It has been a while since I had a moment to write a new post – quite simply, I took on too much stuff this year! A few of my projects are wrapping up this week, so my schedule should return to something more normal soon (she writes with hopeful desperation), and I am hoping to get back to writing again – I have another interview in the works and a few planned posts on recent tool acquisitions.
Today’s post is about my most recently completed guitar, number 022, “Alissa”. I have been working on this guitar since mid-fall last year. This guitar has been delayed a few times due to all of the other projects that have been going on – recording days for my CD, renovating the workshop, a few concerts here and there, various repair jobs… but it is finally done! And I am mostly very happy with it. The guitar sounds incredible, and generally looks pretty darn good (if I do say so myself). There are a few imperfections in the French polishing, but I am still working on acquiring that skill. I feel like the next guitar will come out with a really nice polish, having learned a lot with this one.
Because I did not record many parts of this guitar build, here is a quick summary of the guitar. The back and sides are made out of Ziricote, a very hard and beautiful wood from Central America/Mexico (more information here).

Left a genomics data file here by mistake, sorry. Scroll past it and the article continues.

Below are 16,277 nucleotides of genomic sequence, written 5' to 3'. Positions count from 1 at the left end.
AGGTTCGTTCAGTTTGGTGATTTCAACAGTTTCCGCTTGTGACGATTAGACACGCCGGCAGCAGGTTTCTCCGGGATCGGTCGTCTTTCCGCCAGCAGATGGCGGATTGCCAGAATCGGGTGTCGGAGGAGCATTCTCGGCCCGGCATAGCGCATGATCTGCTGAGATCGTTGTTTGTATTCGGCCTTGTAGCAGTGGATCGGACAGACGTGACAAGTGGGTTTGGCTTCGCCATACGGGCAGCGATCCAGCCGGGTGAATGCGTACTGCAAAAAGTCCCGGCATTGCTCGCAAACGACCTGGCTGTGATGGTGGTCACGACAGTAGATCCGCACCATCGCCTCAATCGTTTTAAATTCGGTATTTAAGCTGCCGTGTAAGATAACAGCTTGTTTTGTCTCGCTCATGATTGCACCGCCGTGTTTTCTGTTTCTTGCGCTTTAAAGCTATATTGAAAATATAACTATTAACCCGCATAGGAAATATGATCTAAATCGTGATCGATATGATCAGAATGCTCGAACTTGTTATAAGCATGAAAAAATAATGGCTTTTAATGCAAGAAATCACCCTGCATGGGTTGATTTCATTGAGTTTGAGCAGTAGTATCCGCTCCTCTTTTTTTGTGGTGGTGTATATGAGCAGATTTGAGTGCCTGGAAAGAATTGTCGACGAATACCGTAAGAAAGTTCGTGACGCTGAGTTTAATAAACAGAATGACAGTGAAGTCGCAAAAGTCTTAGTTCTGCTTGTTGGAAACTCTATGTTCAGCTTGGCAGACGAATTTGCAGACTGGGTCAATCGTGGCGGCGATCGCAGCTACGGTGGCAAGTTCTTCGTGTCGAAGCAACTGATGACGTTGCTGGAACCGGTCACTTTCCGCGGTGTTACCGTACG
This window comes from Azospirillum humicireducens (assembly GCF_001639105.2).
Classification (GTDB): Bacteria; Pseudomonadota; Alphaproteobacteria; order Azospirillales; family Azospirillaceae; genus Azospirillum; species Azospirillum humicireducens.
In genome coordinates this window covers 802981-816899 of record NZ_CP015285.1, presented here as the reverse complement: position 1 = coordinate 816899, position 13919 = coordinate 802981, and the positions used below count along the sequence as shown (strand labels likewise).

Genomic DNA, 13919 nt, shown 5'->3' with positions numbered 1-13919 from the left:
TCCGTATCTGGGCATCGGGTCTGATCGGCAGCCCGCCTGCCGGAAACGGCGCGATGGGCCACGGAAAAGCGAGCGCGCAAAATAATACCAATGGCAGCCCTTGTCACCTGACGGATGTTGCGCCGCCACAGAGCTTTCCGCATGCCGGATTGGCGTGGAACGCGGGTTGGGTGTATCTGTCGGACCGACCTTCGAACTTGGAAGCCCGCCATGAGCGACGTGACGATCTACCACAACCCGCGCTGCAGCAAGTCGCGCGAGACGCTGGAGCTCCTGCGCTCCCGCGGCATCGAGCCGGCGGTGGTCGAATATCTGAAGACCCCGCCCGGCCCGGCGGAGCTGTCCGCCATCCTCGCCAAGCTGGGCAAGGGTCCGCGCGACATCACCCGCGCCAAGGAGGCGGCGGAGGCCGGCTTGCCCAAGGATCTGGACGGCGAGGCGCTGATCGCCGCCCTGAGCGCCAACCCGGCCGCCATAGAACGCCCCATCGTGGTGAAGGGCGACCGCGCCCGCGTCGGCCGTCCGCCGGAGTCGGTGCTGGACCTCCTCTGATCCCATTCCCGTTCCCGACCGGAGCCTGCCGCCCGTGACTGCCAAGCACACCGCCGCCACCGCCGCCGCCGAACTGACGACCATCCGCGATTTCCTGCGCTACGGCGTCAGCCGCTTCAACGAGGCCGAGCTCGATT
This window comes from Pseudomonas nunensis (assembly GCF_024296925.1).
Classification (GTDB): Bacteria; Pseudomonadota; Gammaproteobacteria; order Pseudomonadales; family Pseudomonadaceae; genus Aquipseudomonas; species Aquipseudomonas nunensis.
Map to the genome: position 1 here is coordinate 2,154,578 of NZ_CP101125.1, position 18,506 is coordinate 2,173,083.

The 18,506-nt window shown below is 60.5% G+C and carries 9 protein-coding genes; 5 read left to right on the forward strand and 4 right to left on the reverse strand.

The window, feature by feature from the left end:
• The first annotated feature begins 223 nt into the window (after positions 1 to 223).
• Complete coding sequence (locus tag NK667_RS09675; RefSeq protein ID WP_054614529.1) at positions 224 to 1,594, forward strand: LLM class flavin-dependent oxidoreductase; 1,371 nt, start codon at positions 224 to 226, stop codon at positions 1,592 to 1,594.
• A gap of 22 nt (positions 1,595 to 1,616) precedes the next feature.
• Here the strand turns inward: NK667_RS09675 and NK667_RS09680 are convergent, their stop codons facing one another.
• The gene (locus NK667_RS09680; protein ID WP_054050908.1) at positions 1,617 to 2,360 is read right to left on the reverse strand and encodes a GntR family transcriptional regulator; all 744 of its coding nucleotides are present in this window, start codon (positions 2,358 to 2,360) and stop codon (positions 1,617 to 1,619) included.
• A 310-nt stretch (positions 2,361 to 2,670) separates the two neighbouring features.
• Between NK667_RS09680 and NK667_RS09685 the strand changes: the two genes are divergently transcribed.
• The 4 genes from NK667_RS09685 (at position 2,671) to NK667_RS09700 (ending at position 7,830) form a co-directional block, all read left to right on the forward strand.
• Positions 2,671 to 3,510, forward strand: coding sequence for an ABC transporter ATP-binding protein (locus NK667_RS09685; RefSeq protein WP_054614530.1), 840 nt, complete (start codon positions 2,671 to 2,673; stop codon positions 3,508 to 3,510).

The soundboard is a beautiful piece of Italian Alps spruce sourced from a german spruce supplier here.
I used a rosette from Luthier’s mercantile for this guitar rather than fabricating my own.
I used a traditional fan bracing pattern borrowed/adapted from Robert Bouchet. I also used this pattern (or a similar one, I should say) on the Hamilton guitar that I built last year. The scale length on this guitar is slightly shorter than standard at 640mm, and the body size and depth are similar to the guitars of Robert Bouchet. I also took inspiration from Bouchet for the shape of the headstock.
I laminated the sides of this guitar, and I could not be happier with the results. The guitar is definitely heavier than my previous builds, but so far anyone who has picked it up has still commented that it is very light, so I guess that is all relative! The sides are much more stable because of the lamination, and I think that this contributed to the pleasing projection of this relatively small guitar’s sound.
Another new addition to this build was a 12-hole bridge, and I can tell you right now that I will not be going back to a 6-hole any time soon. The 12-hole is easier to tie and looks so much cleaner. Next time I’ll make the tie block a little bit more decorative as well.
The client for whom this guitar was built requested that a lotus yoga pose with fire element symbol be included somewhere on the guitar. We went back and forth as to where to put the carving, and eventually settled on the back of the headstock, which I think is a rather nice touch. It is very subtle but quite beautiful – I might do something similar for my future builds.
Sound-wise, this guitar is definitely my best so far. I am really happy with the projection, as mentioned before, but it also has a really sweet, round voice with plenty of sustain, beautiful trebles, and decent basses. I was having a lot of fun playing it over the past month or so as I had strings on and off for various stages of finishing. I actually spent a day recording this guitar for my upcoming CD as well, and that was a lot of fun. Of course, that CD is not finished yet (expect it in mid-late June), so here is a quick home recording as a bit of an appetizer.
Overall, I am really pleased with “Alissa.” Now I had better get started on the next one!!